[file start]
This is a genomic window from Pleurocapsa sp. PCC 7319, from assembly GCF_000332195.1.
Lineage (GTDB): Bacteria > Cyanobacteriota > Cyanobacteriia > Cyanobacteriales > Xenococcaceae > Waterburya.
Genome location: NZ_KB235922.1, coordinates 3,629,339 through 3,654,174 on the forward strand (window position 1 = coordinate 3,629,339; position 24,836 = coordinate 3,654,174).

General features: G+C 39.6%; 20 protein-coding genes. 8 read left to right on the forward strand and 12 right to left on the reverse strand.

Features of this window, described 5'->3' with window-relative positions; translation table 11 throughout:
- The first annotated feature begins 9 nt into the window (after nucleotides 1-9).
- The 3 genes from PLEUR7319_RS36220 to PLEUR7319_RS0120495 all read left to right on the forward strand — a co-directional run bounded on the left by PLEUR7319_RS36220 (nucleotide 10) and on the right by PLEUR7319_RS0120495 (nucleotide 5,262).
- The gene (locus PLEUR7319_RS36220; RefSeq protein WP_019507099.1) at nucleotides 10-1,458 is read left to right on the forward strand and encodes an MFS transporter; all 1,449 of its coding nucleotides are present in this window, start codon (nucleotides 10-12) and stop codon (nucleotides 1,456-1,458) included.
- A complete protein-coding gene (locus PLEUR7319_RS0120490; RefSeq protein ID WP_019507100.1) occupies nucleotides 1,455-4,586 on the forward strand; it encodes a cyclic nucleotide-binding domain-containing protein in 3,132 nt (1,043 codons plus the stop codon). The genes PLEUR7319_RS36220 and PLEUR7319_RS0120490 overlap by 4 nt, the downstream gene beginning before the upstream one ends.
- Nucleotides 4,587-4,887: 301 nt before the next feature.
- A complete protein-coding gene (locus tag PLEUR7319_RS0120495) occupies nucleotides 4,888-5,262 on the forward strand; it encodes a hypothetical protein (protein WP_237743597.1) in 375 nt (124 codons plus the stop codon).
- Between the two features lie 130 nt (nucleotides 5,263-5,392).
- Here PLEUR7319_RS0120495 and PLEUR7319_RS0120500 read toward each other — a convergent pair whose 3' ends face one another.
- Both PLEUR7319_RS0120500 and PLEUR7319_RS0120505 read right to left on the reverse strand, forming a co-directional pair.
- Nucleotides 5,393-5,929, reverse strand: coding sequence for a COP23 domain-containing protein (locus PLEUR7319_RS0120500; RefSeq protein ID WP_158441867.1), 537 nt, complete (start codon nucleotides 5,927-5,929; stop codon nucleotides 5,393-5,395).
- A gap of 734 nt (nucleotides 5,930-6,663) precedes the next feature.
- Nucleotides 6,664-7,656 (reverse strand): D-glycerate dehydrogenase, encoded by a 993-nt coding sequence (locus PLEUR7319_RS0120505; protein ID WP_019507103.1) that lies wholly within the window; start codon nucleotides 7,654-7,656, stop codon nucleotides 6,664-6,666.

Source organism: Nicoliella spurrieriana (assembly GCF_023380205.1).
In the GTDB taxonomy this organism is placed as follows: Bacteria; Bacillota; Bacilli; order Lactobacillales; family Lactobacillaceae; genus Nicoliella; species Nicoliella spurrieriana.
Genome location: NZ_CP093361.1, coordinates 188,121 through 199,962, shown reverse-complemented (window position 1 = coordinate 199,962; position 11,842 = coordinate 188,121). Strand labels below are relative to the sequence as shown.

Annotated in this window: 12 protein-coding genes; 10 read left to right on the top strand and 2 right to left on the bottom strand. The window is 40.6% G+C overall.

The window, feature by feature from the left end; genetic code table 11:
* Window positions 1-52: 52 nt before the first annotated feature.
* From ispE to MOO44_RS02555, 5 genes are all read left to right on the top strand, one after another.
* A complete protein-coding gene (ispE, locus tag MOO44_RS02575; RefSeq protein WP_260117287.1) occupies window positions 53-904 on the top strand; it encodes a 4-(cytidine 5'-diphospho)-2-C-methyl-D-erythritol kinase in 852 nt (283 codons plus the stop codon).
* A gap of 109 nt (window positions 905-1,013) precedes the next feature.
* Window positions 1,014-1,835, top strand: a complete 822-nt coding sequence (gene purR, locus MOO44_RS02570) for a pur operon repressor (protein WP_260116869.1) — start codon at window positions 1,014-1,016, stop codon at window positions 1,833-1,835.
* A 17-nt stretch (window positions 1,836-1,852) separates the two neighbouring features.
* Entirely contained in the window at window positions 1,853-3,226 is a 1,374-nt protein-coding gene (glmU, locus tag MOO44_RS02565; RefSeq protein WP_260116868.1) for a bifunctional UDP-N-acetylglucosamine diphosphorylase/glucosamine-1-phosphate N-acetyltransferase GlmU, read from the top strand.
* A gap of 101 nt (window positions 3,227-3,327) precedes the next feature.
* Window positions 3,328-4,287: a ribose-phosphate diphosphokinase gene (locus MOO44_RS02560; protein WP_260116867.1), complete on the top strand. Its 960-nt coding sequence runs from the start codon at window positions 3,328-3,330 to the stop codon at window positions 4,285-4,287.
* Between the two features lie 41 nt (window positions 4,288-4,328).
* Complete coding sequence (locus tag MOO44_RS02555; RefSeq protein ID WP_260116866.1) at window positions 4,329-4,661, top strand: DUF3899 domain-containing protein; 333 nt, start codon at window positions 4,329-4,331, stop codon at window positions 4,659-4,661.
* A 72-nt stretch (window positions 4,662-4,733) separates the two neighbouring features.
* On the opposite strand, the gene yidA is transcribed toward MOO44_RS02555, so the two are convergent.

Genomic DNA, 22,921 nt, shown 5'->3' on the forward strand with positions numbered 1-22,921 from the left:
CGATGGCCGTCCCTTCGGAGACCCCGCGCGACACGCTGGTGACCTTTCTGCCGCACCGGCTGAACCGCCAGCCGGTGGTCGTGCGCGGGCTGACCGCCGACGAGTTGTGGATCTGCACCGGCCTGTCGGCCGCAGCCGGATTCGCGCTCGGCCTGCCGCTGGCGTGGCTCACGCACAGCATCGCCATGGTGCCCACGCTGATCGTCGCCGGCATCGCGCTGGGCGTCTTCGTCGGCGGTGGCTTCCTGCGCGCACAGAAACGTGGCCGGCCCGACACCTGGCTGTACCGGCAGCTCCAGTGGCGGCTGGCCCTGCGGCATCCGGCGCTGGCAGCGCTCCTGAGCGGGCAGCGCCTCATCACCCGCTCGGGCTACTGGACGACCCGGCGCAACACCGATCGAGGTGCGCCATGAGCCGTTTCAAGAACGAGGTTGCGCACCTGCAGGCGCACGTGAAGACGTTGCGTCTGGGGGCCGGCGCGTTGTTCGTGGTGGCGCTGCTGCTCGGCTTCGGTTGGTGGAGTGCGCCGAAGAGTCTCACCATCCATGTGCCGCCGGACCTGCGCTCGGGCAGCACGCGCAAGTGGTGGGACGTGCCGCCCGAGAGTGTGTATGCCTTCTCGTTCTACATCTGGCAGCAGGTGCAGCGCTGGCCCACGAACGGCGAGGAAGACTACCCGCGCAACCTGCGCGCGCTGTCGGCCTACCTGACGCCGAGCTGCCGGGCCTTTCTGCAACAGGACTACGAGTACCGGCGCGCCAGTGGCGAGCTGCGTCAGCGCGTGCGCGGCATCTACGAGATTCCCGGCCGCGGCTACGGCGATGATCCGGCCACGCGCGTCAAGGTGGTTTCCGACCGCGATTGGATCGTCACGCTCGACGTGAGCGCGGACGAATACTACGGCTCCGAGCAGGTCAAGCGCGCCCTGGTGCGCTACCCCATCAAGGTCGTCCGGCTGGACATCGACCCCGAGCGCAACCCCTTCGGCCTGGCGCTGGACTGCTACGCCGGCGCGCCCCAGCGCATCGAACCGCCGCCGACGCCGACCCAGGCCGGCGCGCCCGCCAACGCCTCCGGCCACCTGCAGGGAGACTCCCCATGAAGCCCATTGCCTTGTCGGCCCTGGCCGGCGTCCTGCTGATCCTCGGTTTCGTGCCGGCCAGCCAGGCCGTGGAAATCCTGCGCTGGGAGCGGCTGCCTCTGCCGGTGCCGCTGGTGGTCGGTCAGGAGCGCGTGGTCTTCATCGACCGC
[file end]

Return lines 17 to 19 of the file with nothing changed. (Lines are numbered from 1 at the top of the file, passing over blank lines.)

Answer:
- Nucleotides 6,664-7,656 (reverse strand): D-glycerate dehydrogenase, encoded by a 993-nt coding sequence (locus PLEUR7319_RS0120505; protein ID WP_019507103.1) that lies wholly within the window; start codon nucleotides 7,654-7,656, stop codon nucleotides 6,664-6,666.

Source organism: Nicoliella spurrieriana (assembly GCF_023380205.1).
In the GTDB taxonomy this organism is placed as follows: Bacteria; Bacillota; Bacilli; order Lactobacillales; family Lactobacillaceae; genus Nicoliella; species Nicoliella spurrieriana.